Naradatta, Naradattā, Nara-datta: 7 definitions
Naradatta means something in Buddhism, Pali, Jainism, Prakrit, Hinduism, Sanskrit. If you want to know the exact meaning, history, etymology or English translation of this term then check out the descriptions on this page. Add your comment or reference to a book if you want to contribute to this summary article.
Mahayana (major branch of Buddhism)Source: Wisdom Library: Maha Prajnaparamita Sastra
Naradatta (नरदत्त) is one of the Bodhisattvas accompanying the Buddha at Rājagṛha on the Gṛdhrakūṭaparvata, mentioned in a list of twenty-two in to Mahāprajñāpāramitāśāstra chapter 13.—They were at the head of countless thousands of koṭinayuta of Bodhisattva-mahāsattvas who were all still awaiting succession and will still accede to Buddhahood. He is also known as Na lo ta.
Naradatta is one of the sixteen classified as a lay (gṛhastha) Bodhisattva: Naradatta, of the brahmin caste, lives in Mi t’i lo (Mithilā).
Mahayana (महायान, mahāyāna) is a major branch of Buddhism focusing on the path of a Bodhisattva (spiritual aspirants/ enlightened beings). Extant literature is vast and primarely composed in the Sanskrit language. There are many sūtras of which some of the earliest are the various Prajñāpāramitā sūtras.
General definition (in Jainism)Source: archive.org: The Jaina Iconography
Naradattā (नरदत्ता) or Bahurūpiṇī is the name of the Yakṣiṇī accompanying Munisuvrata: the twentieth of twenty-four Tīrthaṃkaras or Jinas, commonly depicted in Jaina iconography.—The Jaina texts furnish the emblem of a tortoise which differentiates the image of this Jina from those of all the rest. The Yakṣa husband and wife are called Varuṇa and Naradattā (Digambara Bahurūpiṇī) respectively. The king who plays the part of his Chowri-bearer is named Ajita. The tree made sacred by being associated with the scene of his Kevala knowledge is Campaka.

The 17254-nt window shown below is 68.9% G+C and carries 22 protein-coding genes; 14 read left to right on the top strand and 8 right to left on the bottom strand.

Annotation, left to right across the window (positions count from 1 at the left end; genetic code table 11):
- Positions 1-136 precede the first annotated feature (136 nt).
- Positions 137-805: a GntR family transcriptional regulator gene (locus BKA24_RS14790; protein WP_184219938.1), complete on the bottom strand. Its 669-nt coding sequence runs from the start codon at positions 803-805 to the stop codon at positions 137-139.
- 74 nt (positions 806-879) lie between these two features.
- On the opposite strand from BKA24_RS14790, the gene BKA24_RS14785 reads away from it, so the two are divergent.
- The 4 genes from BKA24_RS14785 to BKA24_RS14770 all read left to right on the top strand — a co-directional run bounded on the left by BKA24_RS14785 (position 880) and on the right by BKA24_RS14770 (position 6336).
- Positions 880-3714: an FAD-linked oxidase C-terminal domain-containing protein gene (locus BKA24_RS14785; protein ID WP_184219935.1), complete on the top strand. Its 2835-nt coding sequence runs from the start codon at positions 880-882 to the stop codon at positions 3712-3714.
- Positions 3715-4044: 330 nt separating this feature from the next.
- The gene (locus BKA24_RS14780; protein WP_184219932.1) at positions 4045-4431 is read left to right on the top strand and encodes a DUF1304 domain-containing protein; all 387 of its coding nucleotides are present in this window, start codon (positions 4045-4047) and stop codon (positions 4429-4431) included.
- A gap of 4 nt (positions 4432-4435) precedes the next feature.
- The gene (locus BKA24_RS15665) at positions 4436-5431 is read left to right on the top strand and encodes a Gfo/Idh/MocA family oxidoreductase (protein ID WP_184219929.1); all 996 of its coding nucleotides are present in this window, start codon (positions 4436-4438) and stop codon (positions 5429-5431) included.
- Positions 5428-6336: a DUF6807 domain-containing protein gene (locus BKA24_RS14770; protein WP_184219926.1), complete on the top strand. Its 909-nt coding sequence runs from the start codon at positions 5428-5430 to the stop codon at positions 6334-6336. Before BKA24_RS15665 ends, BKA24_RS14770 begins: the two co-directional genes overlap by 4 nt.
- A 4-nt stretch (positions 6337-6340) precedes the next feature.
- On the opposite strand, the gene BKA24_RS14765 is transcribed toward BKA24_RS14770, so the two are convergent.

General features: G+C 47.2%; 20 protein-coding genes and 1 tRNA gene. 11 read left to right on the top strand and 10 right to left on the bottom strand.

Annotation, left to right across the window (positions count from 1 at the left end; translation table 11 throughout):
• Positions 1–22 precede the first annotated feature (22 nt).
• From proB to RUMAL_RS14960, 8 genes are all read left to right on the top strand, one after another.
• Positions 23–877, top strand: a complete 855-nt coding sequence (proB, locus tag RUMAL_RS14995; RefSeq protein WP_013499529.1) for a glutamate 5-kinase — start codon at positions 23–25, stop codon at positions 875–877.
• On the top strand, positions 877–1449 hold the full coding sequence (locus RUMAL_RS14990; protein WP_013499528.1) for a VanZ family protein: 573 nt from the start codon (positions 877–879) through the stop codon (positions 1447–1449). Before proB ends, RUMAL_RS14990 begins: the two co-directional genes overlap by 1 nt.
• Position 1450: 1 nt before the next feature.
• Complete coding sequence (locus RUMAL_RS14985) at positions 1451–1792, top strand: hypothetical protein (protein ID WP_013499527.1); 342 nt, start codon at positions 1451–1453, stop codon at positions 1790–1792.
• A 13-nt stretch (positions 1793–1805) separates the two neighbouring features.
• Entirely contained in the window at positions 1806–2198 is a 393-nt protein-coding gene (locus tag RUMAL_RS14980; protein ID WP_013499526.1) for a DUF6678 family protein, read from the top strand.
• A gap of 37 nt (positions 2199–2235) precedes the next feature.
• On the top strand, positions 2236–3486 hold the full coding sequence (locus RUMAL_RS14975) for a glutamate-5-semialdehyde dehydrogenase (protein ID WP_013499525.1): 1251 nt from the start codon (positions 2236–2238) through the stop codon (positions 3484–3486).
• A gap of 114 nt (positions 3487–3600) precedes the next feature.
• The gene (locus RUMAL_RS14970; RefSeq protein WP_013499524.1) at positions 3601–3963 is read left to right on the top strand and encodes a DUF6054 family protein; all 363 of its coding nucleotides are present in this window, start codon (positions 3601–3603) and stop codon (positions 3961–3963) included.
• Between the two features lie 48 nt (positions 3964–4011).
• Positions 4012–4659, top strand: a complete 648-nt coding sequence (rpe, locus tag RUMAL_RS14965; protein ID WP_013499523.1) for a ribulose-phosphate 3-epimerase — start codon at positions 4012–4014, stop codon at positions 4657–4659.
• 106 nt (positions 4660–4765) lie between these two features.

Naradattā is described in the Śvetāmbara literature as seated in the Bhadrāsana posture, showing four hands which hold Varada, rosary, citron, and trident (or urn). The Digambara Yakṣiṇī is represented by them as riding a black snake and holding a shield, fruit, sword and Varada-mudrā. Naradattā or Bahurūpiṇī from the nature of her symbols and her husband’s being of Śaivite character, discloses herself in representation as a form of Durgā or a Brahmanic Śakti. The Yakṣiṇī element in her may be clearly attested by the symbol of the fruit citron and the urn, the true attribute of the wife of Varuṇa. It should be noted in this connection that this Naradattā and the predefined Puruṣadattā, the Yakṣiṇī of Sumatinātha, being the same in meaning suggest some mysterious common origin.Source: archive.org: Trisastisalakapurusacaritra
Naradattā (नरदत्ता) is the name of the Yakṣiṇī (i.e., Śāsanadevatās, ‘messenger-deities’) associated with Munisuvrata, according to chapter 6.7 [śrī-munisuvratanātha-caritra] of Hemacandra’s 11th century Triṣaṣṭiśalākāpuruṣacaritra (“lives of the 63 illustrious persons”): a Sanskrit epic poem narrating the history and legends of sixty-three important persons in Jainism.